Guidance Criticized By Lenders

The SEC’s Staff Accounting Bulletin No. 121 , issued in 2022, has been a point of contention for banks aiming to expand their services into the custody of digital assets for customers. Lenders have criticized  this guidance, claiming it imposes prohibitive costs that deter them from entering the cryptocurrency custodian market. As a result, banks have struggled to secure a foothold in providing custodian services for the emerging Bitcoin ETFs. The likes of Coinbase Global Inc. and other crypto custody specialists like BitGo and Gemini, as well as companies like Fidelity appear to have captured the market.

The trade associations have voiced their concerns in a letter to the SEC, highlighting not only the missed opportunities in crypto custodianship but also the broader negative impact the guidance has had on the adoption of blockchain and distributed ledger technology for managing traditional assets. This effect, described as a “chilling effect,” underscores the regulatory challenges faced by the banking sector in embracing digital innovation.

In response, an SEC spokesperson referred  to SAB 121 as “non-binding staff guidance” aimed at bolstering investor disclosures for entities managing crypto assets on behalf of others. Despite this stance, the practical implications of the guidance have already manifested. For instance, the Bank of New York Mellon Corp. reported minimal impact from its digital asset custody platform on its financials. Meanwhile, State Street Corp.’s plans for a crypto custody service are pending regulatory approval, even as it recently made cuts to its digital assets division. Jay Biancamano, the division’s former head, has reflected  on the challenges of pioneering in digital custody and tokenization.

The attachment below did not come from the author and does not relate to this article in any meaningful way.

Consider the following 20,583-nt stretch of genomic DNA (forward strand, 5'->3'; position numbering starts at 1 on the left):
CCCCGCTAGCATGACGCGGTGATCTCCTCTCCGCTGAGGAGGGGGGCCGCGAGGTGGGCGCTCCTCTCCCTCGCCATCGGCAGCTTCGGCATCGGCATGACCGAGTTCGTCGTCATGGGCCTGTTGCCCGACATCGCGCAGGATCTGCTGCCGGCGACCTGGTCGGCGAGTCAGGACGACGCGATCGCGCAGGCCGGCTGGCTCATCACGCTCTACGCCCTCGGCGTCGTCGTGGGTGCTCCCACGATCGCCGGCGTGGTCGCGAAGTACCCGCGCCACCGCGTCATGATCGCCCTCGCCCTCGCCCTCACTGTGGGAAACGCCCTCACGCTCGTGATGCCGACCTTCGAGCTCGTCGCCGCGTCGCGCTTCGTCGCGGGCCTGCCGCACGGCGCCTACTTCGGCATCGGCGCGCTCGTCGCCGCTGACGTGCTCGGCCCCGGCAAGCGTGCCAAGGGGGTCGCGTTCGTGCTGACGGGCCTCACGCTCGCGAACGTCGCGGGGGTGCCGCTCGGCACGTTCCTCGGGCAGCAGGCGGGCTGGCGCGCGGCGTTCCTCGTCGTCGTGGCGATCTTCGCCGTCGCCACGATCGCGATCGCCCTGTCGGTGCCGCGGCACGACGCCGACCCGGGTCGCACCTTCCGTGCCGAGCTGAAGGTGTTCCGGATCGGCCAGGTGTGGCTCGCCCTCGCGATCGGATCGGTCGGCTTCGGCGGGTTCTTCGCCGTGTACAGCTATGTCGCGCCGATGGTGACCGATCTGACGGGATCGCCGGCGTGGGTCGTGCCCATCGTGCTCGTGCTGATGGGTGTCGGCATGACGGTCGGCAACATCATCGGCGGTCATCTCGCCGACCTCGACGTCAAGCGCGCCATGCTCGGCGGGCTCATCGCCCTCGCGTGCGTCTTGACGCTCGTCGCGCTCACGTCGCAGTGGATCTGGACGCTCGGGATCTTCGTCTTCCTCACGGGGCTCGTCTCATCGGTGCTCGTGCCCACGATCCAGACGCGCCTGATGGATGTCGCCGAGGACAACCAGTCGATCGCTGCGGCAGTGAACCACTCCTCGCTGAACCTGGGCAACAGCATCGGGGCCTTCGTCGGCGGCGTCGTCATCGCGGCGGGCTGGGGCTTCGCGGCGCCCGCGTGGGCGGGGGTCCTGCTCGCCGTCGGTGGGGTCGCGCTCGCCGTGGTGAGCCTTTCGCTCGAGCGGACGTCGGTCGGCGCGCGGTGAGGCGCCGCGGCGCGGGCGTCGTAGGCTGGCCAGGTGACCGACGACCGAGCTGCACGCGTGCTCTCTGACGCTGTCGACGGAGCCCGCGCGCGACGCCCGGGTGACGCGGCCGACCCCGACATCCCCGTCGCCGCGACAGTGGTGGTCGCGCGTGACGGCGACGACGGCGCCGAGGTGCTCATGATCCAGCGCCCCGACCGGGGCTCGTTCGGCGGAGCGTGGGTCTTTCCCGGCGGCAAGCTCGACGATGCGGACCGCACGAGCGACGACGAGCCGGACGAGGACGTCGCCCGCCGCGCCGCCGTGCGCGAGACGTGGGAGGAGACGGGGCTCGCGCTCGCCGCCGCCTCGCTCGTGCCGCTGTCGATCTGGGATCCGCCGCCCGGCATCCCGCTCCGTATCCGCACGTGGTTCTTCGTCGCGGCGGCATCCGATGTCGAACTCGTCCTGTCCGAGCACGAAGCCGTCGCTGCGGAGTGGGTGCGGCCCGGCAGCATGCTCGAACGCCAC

Financial Trade Groups Appeal to SEC for Revisions 

In a letter,  financial trade groups are seeking constructive dialogue with the regulator to revise contentious crypto custody accounting rules. This move coincides with increasing efforts by American lawmakers advocating for the complete revocation of the controversial bulletin. Momentum has been building on Capitol Hill after a report from the Government Accountability Office labeled the SEC’s guidance as a “rule” that falls under congressional oversight.

Earlier in the month, Representatives Mike Flood, (R-NE), and Wiley Nickel, a (D-NC), took a bipartisan stance by proposing a resolution to annul the SEC’s directive. In it, they accused the regulator of exceeding its jurisdiction. In the Senate, Cynthia Lummis (R-WY) introduced a similar bill.

Flood said :

“The SEC should not be making rules that affect bank custody. That’s a job for our prudential regulators.”

State Street and Congress Push for SEC to Reconsider Custody Rules

Donna Milrod, chief product officer and head of State Street Digital, expressed support  for congressional efforts to address the SEC’s Staff Accounting Bulletin No. 121. However, she emphasized the importance of collaboration between the SEC, banks, and accounting firms. She advocates for at least modifying the bulletin to alleviate the balance sheet requirements for banks under prudential regulation. Meanwhile, BNY Mellon has chosen not to comment. It has, however, previously suggested  to the SEC that banks should be exempt from these obligations.

The Republican-led House Financial Services Committee could vote on the bulletin’s repeal as early as this month, according to sources. In the Senate, Lummis is working to collect the necessary 30 signatures for a discharge petition. This would speed up the process by bypassing a committee vote and directly bringing the issue to the Senate floor.

However, the path forward for this legislative effort remains uncertain. Gaining sufficient support, particularly from Democrats and the White House, to enact the legislation is still a significant hurdle.